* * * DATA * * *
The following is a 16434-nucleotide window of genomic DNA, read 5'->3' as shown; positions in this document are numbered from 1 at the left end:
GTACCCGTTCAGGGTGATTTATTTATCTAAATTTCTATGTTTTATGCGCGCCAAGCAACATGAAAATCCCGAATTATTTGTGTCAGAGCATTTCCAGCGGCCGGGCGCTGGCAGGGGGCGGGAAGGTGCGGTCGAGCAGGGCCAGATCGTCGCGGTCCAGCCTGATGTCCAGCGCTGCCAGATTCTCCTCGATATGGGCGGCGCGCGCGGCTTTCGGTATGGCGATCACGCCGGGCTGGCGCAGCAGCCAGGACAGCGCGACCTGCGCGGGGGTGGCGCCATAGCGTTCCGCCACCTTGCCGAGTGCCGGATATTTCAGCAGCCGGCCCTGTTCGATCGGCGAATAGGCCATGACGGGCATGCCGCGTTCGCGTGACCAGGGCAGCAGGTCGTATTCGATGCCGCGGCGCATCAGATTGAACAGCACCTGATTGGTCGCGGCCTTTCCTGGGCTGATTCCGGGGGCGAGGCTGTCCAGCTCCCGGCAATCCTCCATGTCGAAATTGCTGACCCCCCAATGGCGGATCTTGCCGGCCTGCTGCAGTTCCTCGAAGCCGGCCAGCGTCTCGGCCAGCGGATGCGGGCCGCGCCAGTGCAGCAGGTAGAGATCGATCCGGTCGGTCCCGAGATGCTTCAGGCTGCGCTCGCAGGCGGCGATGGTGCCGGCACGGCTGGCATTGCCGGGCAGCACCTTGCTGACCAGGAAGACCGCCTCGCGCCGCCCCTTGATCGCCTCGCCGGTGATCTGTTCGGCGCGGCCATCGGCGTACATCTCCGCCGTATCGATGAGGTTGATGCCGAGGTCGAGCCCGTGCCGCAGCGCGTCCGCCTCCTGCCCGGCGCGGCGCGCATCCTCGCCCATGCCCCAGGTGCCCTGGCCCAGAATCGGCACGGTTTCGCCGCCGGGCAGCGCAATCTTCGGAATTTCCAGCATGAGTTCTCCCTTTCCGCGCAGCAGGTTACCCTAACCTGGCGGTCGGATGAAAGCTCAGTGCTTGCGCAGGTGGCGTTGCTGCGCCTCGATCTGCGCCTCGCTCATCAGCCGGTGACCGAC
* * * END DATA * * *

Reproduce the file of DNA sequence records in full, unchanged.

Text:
The following is a 16434-nucleotide window of genomic DNA, read 5'->3' as shown; positions in this document are numbered from 1 at the left end:
GTACCCGTTCAGGGTGATTTATTTATCTAAATTTCTATGTTTTATGCGCGCCAAGCAACATGAAAATCCCGAATTATTTGTGTCAGAGCATTTCCAGCGGCCGGGCGCTGGCAGGGGGCGGGAAGGTGCGGTCGAGCAGGGCCAGATCGTCGCGGTCCAGCCTGATGTCCAGCGCTGCCAGATTCTCCTCGATATGGGCGGCGCGCGCGGCTTTCGGTATGGCGATCACGCCGGGCTGGCGCAGCAGCCAGGACAGCGCGACCTGCGCGGGGGTGGCGCCATAGCGTTCCGCCACCTTGCCGAGTGCCGGATATTTCAGCAGCCGGCCCTGTTCGATCGGCGAATAGGCCATGACGGGCATGCCGCGTTCGCGTGACCAGGGCAGCAGGTCGTATTCGATGCCGCGGCGCATCAGATTGAACAGCACCTGATTGGTCGCGGCCTTTCCTGGGCTGATTCCGGGGGCGAGGCTGTCCAGCTCCCGGCAATCCTCCATGTCGAAATTGCTGACCCCCCAATGGCGGATCTTGCCGGCCTGCTGCAGTTCCTCGAAGCCGGCCAGCGTCTCGGCCAGCGGATGCGGGCCGCGCCAGTGCAGCAGGTAGAGATCGATCCGGTCGGTCCCGAGATGCTTCAGGCTGCGCTCGCAGGCGGCGATGGTGCCGGCACGGCTGGCATTGCCGGGCAGCACCTTGCTGACCAGGAAGACCGCCTCGCGCCGCCCCTTGATCGCCTCGCCGGTGATCTGTTCGGCGCGGCCATCGGCGTACATCTCCGCCGTATCGATGAGGTTGATGCCGAGGTCGAGCCCGTGCCGCAGCGCGTCCGCCTCCTGCCCGGCGCGGCGCGCATCCTCGCCCATGCCCCAGGTGCCCTGGCCCAGAATCGGCACGGTTTCGCCGCCGGGCAGCGCAATCTTCGGAATTTCCAGCATGAGTTCTCCCTTTCCGCGCAGCAGGTTACCCTAACCTGGCGGTCGGATGAAAGCTCAGTGCTTGCGCAGGTGGCGTTGCTGCGCCTCGATCTGCGCCTCGCTCATCAGCCGGTGACCGAC